12.    Adjournment.  Meeting adjourned at 7:55 pm.

ATTACHMENTS

ITEM 8.2.1 – PlanCheckNCLA Report by C. Spitz; Status of Ordinance Allowing Farmers Markets in R Zones (CF 10-1832)[1]

Background:

Nov. 2010: CMs Wesson and Koretz propose allowing farmers markets by right in R and other zones (goal: to provide greater access to fresh, high quality produce to under-served communities).

April 2011: PPCC opposes by right permit process for farmers markets in R zones and expresses concern about weakening protections for R zones via a conditional use or public benefit process (see prior submittals attached and/or at http://clkrep.lacity.org/onlinedocs/2010/10-1832_misc_4-26-11c.pdf).

April – May 2011: Pursuant to Planning Dept. recommendations, PLUM and City Council direct creation of a conditional use process for Certified Farmers Markets (CFMs) in R zones, with “500 ft. notification” and public hearing required.

Nov. 2011: CPC recommends draft ordinance, PLUM approves and City Council directs City Attorney (CA) to complete final ordinance; almost 6 years then pass with nothing further done.

May 2017: PLUM (via Chair Huizar) revives the matter, requesting further amendments, such as allowing some CFMs by right in R zones (proposed in parking lots next to churches and schools).

Sept. 2017: CA submits revised ordinance (key provisions listed below); does not include a by right process as requested by PLUM for CFMs in R zones (discretionary permits required in all R zones); recommends adoption of ND (finding of no significant impacts under CEQA).[2]

Nov. 2017: PLUM directs further amendments, including removing annual review requirement and allowing Council Districts discretion to modify hours of operation; recommends adopting ND.

Dec. 2017: Item scheduled to be heard again in PLUM, but continued to a date to be determined.

Key Ordinance Provisions (as of Sept. 2017):

  • CFMs allowed in R zones via a streamlined discretionary permit process (i.e., procedures for adjustments: notice only to abutting owners, on-site posting and public hearing); but hearing not required if written approval submitted from 1) all abutting and across street owners; and 2) 60% of owners within 300 ft. radius.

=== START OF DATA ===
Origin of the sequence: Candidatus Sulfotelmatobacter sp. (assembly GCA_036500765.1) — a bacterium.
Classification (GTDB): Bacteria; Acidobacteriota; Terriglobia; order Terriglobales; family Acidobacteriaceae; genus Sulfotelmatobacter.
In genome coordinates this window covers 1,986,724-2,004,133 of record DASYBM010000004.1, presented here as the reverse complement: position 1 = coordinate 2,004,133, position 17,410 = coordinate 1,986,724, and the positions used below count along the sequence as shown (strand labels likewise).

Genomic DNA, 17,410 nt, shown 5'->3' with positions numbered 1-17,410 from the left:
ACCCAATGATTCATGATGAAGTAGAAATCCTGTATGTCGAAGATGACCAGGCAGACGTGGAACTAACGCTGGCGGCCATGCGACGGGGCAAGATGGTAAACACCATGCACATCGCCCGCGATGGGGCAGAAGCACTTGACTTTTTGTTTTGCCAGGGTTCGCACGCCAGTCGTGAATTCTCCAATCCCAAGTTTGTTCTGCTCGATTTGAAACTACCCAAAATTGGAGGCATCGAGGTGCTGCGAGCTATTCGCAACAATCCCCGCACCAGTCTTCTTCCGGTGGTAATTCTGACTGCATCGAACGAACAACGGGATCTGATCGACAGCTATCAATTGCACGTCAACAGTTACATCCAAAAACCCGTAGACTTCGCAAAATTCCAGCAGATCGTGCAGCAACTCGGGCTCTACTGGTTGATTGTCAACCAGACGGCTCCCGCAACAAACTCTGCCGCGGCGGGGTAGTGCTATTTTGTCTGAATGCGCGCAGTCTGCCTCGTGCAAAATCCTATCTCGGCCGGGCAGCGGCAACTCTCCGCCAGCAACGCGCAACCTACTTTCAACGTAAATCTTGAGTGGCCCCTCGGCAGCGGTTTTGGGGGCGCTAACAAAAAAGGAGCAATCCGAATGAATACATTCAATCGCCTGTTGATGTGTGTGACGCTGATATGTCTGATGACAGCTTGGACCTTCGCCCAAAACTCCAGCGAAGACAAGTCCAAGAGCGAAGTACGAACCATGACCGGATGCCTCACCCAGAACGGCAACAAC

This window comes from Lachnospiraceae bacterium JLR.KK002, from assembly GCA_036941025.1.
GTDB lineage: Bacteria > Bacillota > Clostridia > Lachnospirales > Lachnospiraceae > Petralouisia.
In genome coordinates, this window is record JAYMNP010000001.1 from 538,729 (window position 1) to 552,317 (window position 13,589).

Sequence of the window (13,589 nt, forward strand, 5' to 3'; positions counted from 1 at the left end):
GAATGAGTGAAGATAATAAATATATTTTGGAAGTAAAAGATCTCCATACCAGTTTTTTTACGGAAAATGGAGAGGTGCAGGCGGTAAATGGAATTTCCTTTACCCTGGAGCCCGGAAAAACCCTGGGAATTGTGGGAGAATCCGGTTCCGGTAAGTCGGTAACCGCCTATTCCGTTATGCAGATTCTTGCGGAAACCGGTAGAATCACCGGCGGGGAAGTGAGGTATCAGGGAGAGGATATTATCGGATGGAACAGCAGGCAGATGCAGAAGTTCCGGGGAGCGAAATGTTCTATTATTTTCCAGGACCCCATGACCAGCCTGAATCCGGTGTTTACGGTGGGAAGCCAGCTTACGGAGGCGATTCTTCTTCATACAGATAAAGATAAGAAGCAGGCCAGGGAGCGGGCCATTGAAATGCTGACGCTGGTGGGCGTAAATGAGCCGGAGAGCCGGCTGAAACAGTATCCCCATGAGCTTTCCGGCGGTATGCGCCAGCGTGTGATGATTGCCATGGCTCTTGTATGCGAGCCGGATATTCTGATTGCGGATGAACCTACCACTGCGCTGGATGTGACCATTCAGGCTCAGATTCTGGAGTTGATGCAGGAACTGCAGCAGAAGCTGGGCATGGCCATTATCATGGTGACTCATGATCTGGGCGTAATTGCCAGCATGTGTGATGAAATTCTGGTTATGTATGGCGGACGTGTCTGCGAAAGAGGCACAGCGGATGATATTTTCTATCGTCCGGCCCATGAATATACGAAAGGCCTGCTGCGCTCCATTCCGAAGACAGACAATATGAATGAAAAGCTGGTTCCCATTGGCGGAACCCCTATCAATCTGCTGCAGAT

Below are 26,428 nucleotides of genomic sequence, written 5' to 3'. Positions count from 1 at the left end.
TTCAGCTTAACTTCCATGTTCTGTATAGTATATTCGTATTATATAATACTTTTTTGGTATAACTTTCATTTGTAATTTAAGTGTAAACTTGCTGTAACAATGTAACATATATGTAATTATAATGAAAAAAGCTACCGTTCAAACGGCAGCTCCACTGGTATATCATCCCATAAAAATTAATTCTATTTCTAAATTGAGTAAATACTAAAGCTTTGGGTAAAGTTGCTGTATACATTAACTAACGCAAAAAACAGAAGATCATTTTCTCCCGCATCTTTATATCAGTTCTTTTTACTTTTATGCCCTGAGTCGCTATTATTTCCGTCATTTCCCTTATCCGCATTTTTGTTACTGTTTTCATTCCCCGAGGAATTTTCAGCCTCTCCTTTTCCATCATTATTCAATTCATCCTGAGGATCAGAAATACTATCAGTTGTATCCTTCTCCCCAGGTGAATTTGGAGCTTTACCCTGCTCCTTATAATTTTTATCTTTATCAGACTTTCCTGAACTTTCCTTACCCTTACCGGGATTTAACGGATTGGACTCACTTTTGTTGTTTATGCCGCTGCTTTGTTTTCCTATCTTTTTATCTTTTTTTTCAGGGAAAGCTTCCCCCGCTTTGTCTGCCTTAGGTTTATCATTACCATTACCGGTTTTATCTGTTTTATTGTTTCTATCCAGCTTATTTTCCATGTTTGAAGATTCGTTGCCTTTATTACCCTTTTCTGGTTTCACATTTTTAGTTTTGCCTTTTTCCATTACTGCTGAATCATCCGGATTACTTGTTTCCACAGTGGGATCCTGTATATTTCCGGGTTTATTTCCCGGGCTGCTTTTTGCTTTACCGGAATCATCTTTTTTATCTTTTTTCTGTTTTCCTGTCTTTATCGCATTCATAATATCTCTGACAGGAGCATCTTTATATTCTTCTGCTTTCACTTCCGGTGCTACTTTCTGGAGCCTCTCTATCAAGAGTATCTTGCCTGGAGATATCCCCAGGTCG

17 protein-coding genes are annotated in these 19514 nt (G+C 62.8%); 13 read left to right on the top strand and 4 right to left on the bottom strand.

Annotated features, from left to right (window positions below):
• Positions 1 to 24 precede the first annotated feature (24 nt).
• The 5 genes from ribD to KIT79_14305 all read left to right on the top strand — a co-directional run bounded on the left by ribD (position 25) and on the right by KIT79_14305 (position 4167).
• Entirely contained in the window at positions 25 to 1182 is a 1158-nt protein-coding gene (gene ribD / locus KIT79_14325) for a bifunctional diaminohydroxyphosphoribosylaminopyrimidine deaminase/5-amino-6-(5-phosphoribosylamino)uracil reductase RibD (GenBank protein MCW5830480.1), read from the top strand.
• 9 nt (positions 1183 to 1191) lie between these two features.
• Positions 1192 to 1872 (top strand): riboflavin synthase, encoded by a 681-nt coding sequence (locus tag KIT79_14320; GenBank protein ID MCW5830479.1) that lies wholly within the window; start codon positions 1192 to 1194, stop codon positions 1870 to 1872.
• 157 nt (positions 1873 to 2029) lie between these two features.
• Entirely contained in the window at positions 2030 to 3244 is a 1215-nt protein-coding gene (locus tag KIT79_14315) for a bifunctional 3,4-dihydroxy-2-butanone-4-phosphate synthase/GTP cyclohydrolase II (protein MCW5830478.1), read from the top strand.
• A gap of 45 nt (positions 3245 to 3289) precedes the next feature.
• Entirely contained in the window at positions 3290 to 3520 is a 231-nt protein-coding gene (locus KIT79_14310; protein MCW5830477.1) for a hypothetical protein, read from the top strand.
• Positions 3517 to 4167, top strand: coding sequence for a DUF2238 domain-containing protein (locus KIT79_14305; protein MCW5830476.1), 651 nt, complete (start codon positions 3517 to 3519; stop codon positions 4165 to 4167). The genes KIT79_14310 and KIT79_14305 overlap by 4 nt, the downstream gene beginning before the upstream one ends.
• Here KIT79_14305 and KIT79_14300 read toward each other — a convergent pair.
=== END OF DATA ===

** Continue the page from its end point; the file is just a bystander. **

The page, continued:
• Application to be provided to the relevant Councilmember.
  • Operating hours: 7am-7pm (with 1 hour before and after also allowed for set up/clean up); 2x week only (but PLUM has now directed possible modification of hours by Council Districts).
  • Other operating standards: any lights used are to be shielded from shining “directly or indirectly” on abutting properties or streets; trash containers must be provided; area used must be “cleaned;” noise levels must not exceed ambient levels in R zones under current Code requirements; all signage shall conform to Art. 4.4 of the Code.
  • Violations: the ZA “may consider” revoking the grant for failure to comply with requirements.
  • Annual review required (but PLUM has now directed removal of this requirement).
  • Not included: any parking or toilet requirements; provisions for traffic or vermin control; requirement of notification to local organizations or councils; enforcement mechanisms, including monetary or other penalties, other than possible (discretionary) ZA revocation.
  • By right process with performance standards: provided for CFMs in A, C. M and P zones only.

[1] Although not expressly indicated, it appears the ordinance was intended to apply to the use of private property, e.g., vacant lots and parking lots, rather than streets or other public property.

[2] Form language (signed by Planning Director Vince Bertoni) is included at the end, indicating disapproval of the ordinance on behalf of the CPC and a recommendation against approval (presumably because this latest iteration – 6 years later – was never presented to the CPC).